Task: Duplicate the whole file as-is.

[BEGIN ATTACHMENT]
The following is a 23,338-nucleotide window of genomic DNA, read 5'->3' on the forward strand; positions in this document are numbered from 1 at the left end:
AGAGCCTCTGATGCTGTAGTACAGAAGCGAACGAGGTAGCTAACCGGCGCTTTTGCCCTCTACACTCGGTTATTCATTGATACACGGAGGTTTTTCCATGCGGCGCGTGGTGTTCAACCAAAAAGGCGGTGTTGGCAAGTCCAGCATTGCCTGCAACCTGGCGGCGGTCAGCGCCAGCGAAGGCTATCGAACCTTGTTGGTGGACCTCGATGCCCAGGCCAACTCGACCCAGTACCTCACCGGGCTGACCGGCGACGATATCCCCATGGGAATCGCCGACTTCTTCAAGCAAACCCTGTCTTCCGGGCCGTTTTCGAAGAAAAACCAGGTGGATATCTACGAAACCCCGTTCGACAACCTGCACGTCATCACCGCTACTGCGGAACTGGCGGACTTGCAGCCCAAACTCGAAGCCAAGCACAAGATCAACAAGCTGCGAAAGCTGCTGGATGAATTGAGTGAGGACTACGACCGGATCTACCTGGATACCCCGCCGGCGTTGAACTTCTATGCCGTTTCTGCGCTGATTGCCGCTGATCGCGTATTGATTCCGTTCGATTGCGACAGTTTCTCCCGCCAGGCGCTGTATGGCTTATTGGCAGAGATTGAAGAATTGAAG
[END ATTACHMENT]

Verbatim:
The following is a 23,338-nucleotide window of genomic DNA, read 5'->3' on the forward strand; positions in this document are numbered from 1 at the left end:
AGAGCCTCTGATGCTGTAGTACAGAAGCGAACGAGGTAGCTAACCGGCGCTTTTGCCCTCTACACTCGGTTATTCATTGATACACGGAGGTTTTTCCATGCGGCGCGTGGTGTTCAACCAAAAAGGCGGTGTTGGCAAGTCCAGCATTGCCTGCAACCTGGCGGCGGTCAGCGCCAGCGAAGGCTATCGAACCTTGTTGGTGGACCTCGATGCCCAGGCCAACTCGACCCAGTACCTCACCGGGCTGACCGGCGACGATATCCCCATGGGAATCGCCGACTTCTTCAAGCAAACCCTGTCTTCCGGGCCGTTTTCGAAGAAAAACCAGGTGGATATCTACGAAACCCCGTTCGACAACCTGCACGTCATCACCGCTACTGCGGAACTGGCGGACTTGCAGCCCAAACTCGAAGCCAAGCACAAGATCAACAAGCTGCGAAAGCTGCTGGATGAATTGAGTGAGGACTACGACCGGATCTACCTGGATACCCCGCCGGCGTTGAACTTCTATGCCGTTTCTGCGCTGATTGCCGCTGATCGCGTATTGATTCCGTTCGATTGCGACAGTTTCTCCCGCCAGGCGCTGTATGGCTTATTGGCAGAGATTGAAGAATTGAAG